The academic identity development of African American girls

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White, Aisha
Major Professor
Brenda J. Lohman
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Human Development and Family Studies

The Department of Human Development and Family Studies focuses on the interactions among individuals, families, and their resources and environments throughout their lifespans. It consists of three majors: Child, Adult, and Family Services (preparing students to work for agencies serving children, youth, adults, and families); Family Finance, Housing, and Policy (preparing students for work as financial counselors, insurance agents, loan-officers, lobbyists, policy experts, etc); and Early Childhood Education (preparing students to teach and work with young children and their families).


The Department of Human Development and Family Studies was formed in 1991 from the merger of the Department of Family Environment and the Department of Child Development.

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  • College of Human Sciences (parent college)
  • Department of Child Development (predecessor)
  • Department of Family Environment (predecessor)

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This research examined the academic identity development of 11 African-American high school girls. Academic identity is considered a lesser known yet important factor in the school achievement of African-American students. However, research exploring the psychosocial process of developing an academic “self” among African-American girls is almost non-existent. Traditional research has focused mainly on the academic deficits of African-American girls in school. Additionally, identity research has traditionally examined African-American girls’ experiences by racial or gender-distinct categories. However, this study explored the processes of the academic identity development of a sample of African-American girls using Positive Youth Development as a strengths-based approach with attention to the intersectional experiences of race, gender, and class that contributed to their academic identity development.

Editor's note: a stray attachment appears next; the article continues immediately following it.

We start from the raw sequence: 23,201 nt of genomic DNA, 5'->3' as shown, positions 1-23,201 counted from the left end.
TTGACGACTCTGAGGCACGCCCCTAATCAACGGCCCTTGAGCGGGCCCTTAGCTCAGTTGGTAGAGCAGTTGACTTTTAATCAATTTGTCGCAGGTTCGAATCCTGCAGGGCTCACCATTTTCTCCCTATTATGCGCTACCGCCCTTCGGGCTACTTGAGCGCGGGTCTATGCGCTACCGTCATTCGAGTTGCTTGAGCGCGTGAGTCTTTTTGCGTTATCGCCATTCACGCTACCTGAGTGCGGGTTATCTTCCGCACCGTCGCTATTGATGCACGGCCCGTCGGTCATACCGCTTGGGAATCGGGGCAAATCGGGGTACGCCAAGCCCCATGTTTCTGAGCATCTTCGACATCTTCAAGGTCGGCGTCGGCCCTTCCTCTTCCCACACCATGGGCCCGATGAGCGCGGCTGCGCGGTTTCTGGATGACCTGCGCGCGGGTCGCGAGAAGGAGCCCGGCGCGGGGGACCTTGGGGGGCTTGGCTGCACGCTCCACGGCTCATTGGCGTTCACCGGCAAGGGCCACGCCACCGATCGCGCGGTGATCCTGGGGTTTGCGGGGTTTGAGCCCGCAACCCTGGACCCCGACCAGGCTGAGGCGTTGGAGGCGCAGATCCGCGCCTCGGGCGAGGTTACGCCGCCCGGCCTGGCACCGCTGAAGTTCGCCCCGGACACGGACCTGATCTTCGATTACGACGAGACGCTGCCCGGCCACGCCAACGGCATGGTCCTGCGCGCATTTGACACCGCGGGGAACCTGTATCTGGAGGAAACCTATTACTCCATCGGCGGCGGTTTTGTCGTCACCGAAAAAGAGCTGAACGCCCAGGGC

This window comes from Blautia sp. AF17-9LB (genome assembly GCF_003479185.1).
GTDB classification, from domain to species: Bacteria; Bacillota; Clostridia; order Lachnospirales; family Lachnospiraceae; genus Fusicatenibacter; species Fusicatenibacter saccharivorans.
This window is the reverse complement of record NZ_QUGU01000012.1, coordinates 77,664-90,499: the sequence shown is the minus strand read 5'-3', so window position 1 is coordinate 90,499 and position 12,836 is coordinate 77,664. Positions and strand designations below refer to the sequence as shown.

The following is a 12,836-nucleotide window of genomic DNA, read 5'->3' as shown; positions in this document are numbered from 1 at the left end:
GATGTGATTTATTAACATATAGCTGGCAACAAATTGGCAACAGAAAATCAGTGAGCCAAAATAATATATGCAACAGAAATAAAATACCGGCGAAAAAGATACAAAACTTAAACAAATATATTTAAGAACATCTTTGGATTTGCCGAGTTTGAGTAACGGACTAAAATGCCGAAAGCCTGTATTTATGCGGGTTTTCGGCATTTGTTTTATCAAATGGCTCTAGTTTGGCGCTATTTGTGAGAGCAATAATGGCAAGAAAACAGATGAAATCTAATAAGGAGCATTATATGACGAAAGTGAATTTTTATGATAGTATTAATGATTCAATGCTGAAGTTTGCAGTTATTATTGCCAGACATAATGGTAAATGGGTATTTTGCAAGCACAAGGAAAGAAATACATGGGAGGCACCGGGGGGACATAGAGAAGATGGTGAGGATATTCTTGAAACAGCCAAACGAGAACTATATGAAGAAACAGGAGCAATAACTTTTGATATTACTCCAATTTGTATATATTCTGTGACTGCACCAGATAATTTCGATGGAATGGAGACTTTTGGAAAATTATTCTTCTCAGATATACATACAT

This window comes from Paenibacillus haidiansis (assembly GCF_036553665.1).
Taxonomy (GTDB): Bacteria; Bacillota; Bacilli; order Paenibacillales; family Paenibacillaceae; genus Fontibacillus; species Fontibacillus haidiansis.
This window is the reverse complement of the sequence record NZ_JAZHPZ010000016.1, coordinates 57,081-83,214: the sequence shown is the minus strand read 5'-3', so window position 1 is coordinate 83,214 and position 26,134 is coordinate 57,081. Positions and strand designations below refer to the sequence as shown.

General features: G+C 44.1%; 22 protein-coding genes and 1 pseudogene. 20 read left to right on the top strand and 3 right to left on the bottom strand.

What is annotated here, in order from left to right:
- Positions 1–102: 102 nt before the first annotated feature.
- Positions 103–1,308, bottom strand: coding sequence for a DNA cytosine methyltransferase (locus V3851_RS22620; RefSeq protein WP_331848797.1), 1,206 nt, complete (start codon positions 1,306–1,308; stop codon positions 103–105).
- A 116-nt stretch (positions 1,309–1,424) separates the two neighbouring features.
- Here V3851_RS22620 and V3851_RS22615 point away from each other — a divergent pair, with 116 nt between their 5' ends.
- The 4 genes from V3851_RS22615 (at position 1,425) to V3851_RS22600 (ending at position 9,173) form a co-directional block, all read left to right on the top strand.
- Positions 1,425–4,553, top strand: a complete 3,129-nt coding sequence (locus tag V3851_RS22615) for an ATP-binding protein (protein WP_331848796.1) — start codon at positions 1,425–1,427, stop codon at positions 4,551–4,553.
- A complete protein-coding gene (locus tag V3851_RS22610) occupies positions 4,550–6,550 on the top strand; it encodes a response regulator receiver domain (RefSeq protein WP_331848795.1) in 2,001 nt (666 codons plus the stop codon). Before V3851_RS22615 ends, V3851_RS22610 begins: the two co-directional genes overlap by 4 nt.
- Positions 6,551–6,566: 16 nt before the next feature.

By providing these girls the opportunity to voice their lived experiences, this study produced knowledge that elucidates the positive adolescent developmental processes of African-American girls and their high school education. The results indicated these common themes: (a) Stereotypes in School, (b) The Weight of Stereotypes, (c) The Old Me Phase, (d) Making Transitions, (e) The Real Me, (f) I Am Strong, (g) Representing African-American Girls in School, and (h) Perceptions of Academic Identity. The themes from this research study represented girls who are often deemed invisible and unheard in education. Resoundingly, the girls shared their lived experiences of developing their academic identity in a schooling context that normalized negative stereotypes of African-American girls. The girls in this study developed academic identities as an interactive process involving meaning making of their school experiences and a conscientious quest to represent their true self. The results of this study suggest that researchers and youth-serving professionals focus greater attention on the role of the school context and social norms as influences on the academic identity development of African-American girls.

Thu Jan 01 00:00:00 UTC 2015